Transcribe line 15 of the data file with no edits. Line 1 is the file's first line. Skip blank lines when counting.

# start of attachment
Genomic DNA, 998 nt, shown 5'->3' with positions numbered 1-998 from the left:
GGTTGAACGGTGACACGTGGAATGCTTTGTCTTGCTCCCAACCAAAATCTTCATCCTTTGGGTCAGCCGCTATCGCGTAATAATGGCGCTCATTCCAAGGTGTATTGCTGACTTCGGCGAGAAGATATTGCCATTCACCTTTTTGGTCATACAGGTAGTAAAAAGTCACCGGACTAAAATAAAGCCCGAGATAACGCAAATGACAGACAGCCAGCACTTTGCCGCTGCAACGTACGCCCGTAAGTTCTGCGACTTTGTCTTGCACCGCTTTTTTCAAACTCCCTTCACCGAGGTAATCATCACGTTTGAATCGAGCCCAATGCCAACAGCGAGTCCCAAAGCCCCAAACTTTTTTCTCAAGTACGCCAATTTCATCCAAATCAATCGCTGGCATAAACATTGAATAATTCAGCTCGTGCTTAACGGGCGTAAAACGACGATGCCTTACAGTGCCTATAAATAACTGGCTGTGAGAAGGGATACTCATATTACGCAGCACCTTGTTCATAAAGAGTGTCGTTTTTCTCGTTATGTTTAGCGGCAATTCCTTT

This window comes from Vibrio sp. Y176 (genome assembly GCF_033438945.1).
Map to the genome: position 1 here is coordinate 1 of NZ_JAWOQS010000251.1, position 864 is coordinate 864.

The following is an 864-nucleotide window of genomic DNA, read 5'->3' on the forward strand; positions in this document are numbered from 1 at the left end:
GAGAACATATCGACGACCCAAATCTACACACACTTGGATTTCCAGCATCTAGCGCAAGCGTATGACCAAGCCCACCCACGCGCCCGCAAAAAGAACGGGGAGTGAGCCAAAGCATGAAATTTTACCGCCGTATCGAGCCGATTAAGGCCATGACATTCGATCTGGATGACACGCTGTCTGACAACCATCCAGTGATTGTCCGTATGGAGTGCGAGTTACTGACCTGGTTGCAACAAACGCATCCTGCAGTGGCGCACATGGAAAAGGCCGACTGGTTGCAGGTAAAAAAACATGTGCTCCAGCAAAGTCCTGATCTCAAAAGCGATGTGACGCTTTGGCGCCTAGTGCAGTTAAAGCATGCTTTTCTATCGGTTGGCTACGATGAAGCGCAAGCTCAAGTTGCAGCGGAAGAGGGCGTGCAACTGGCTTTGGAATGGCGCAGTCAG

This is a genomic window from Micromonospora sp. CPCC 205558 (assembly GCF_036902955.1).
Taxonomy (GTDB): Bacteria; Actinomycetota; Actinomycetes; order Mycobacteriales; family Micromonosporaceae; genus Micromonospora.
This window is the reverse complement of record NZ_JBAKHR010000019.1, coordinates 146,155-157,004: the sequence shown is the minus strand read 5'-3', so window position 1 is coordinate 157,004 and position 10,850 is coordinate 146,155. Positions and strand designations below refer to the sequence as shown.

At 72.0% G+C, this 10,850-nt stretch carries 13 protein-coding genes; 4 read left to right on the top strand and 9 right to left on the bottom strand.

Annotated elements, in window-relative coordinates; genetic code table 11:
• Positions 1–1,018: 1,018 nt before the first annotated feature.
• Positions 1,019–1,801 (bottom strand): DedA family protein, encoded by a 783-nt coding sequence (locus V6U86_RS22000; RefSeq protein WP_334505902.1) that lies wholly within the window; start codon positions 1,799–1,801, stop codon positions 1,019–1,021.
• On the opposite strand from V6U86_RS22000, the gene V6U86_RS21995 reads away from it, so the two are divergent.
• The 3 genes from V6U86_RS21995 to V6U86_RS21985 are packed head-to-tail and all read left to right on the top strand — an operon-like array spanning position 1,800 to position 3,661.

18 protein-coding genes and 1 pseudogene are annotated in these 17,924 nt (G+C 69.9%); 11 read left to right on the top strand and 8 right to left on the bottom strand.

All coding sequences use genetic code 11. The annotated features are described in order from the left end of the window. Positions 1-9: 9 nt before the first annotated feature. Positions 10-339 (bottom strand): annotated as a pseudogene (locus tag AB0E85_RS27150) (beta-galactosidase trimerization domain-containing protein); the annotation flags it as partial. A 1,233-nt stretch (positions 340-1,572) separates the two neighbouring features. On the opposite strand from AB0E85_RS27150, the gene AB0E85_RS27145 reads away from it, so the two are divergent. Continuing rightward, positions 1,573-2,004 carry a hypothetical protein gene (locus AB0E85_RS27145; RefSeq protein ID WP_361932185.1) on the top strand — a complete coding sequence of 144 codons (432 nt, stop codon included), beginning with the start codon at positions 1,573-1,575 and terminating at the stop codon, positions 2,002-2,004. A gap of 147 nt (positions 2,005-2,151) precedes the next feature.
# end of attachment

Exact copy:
• The 3 genes from V6U86_RS21995 to V6U86_RS21985 are packed head-to-tail and all read left to right on the top strand — an operon-like array spanning position 1,800 to position 3,661.